Active pick-ups? Geddy uses passive. He might have had active on the Steinberger and possibly the Wal for the brief time he played them, but they were pretty synth heavy during that time. He uses Fender Jazz for almost everything since 1992 because it has a bigger bottom, not because of a "bright/mid-range sound." Most people find the Ric to be better at high end, not the bottom. It is known to be a bit trebly.

Yeah, I realize it was just an experiment. However, if you are going to do something, reach conclusions and then write about it.....
Posted by gttim on February 23, 2010 at 5:54 PM · Report this
@25, you are PATHETIC! YOU aren't making a living playing drums, being a legend or having anyone care about YOUR "music" at all. JEALOUS MUCH? And throw away your insipid drum machine loser. The day a drum machine is 'virtuostic' is the day this blogging idiot Bryce, writes something intelligent and interesting.

Bryce, can't think of anything intelligent to write so you have to use curse words eh? SAYS SO MUCH ABOUT YOU AS A WRITER DOESN'T IT? Thankfully, my printer is nearby as I have just ran out of toilet paper. Your words on a printed page will definitely suffice. (and you slam Peart for his writing?) People who live in glass houses.........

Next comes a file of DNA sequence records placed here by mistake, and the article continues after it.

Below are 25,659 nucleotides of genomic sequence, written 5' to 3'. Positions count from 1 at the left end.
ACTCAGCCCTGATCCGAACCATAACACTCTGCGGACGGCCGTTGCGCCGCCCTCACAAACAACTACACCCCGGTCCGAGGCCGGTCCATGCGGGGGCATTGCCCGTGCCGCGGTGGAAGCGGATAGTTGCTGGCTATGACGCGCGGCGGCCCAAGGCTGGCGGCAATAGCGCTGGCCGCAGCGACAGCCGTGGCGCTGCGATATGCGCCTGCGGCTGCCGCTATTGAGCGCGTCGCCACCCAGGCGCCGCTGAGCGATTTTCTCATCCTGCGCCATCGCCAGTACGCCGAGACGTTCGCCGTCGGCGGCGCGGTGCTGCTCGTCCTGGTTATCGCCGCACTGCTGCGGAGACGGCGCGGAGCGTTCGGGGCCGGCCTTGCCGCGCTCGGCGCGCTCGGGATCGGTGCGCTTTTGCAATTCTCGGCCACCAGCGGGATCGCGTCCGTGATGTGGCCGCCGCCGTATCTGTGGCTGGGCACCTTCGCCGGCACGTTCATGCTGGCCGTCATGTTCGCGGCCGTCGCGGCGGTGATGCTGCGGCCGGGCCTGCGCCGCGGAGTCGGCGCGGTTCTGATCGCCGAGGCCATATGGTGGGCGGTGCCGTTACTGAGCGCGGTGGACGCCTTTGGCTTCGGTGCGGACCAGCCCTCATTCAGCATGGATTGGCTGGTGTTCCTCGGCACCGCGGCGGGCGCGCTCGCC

Rolling Stone magazine just called: they're looking for a CLUELESS, IDIOTIC WRITER, (doesn't have to know anything about music) you're the perfect candidate go apply!
Posted by BRYCE THE BLOGGING IDOIT on February 24, 2010 at 7:45 AM · Report this
As long time Rush fan, from my teens until now which is just touching on 50, I can appreciate the reviews of the catalog of albums by Rush. I too feel there best work was from A Farewell To Kings up to Signals. But throughout thier catalog are fantastic songs before and after the "78-82" era you speak of. I'm sorry you had to sit through the horrible recording of Vapor Trails, but this is probably my favortite release by the band over the past 15 years! After a 5 year hiatus, The band slams you in the face with the opening track of One Little Victory. To hear how excellent the music is, just listen to the Remix version of OLV off the Retropective 3 release.